a) “Murica” is not as scary as I had built up in my head.

It’s been a while since I’ve stepped foot in the states, and if I’m being totally honest, I wasn’t exactly thrilled about being back for the first time since… certain political changes. Especially with Missouri being considered Midwestern/Southern, and a generally red state, I wasn’t exactly sure what to expect in terms of what their attitude towards us technical “foreigners” would be. And frankly, being some weird Chinese kid from Canada probably did not help me blend in; I didn’t dare try to emulate their ever-so-slight Southern drawl, and as it turns out, being in Kansas really brought out the “eh” in all of us Canadians, so a camouflage plan wasn’t exactly a viable one. But it took us about 2 hours within landing to quickly dispel that fear. In fact, one of the first things we remarked about Kansas was how incredibly nice everyone was. It was almost unsettling? Because we came in on our high horse, thinking Canada was the nicest place in the world, and that no one could top us, but somehow, Kansas did. From the doting receptionist at the Country Club Plaza visitor centre, to our Uber driver turned unwitting Kansas historian, to the charming Miles Davis look alike who greeted us at the American Jazz Museum, Kansas was a city that made me feel immediately at home, it just felt like was such a loving, and accepting community, and I was enraptured by everyone I met.

Your favourite Calgary youth delegates representing! (taken from my camera roll)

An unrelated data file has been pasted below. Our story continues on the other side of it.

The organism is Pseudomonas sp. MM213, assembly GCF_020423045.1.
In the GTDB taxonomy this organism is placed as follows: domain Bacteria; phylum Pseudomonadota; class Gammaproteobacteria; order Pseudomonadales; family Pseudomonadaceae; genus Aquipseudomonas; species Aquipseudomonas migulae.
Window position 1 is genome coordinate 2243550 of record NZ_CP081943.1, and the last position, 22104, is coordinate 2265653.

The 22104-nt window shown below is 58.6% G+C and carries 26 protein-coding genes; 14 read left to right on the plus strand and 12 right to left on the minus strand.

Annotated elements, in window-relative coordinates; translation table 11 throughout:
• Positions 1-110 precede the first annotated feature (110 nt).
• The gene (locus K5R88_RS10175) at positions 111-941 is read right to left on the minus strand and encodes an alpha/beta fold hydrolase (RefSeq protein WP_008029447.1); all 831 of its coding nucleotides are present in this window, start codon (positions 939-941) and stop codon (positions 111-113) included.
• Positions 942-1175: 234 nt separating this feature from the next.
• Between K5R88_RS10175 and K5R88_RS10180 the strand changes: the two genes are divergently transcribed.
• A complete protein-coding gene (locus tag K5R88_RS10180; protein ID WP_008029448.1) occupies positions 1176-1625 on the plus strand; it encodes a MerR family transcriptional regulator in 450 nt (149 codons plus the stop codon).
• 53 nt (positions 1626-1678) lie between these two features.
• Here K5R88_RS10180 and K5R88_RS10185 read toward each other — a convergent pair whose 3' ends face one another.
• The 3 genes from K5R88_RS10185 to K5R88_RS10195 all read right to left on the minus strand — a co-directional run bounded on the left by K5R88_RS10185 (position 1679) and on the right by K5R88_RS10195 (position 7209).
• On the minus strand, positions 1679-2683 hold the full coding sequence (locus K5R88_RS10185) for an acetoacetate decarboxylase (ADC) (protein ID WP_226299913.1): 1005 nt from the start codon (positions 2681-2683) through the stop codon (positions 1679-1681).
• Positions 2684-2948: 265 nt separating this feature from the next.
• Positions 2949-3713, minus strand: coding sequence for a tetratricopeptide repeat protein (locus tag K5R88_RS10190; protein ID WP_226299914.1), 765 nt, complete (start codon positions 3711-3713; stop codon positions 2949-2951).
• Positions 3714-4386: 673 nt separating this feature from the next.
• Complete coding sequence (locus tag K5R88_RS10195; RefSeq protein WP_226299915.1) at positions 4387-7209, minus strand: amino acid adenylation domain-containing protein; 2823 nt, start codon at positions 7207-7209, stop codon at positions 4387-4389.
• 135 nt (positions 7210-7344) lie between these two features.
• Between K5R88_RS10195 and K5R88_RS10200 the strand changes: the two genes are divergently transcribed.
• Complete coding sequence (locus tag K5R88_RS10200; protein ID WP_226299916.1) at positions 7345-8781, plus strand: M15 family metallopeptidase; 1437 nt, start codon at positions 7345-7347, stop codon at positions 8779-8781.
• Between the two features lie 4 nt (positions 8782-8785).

Funnily enough, being one of two Canadian locations at the summit (fun fact: Youth Central was the first organization in Canada to house the YVC program, making Calgary the first Canadian affiliate, and up until the establishment of YVC Terrace, was the only Canadian location), us Canadians became almost a novelty amongst the American affiliates. It was a weekend of being constantly queried about Canadian stereotypes, from our free healthcare, to our fanatical love of Tim Hortons, hockey, and maple syrup, to our relentless winters, to our “president with the wooshy hair”, and basically being an ambassador to everything Canadian. We definitely felt very special, and as it turns out, I had nothing to be afraid of, being the only 2 Canadian volunteer delegates amongst all the Americans. We even had a few kids from the YVC of Greater Philadelphia ask us to autograph our group photo before we left. So while my original fear was that America was going to swallow us whole, we ended up almost being Canadian celebrities!

b) YVC Calgary is incredibly lucky to be able to function the way it does, but there’s always more that we can do.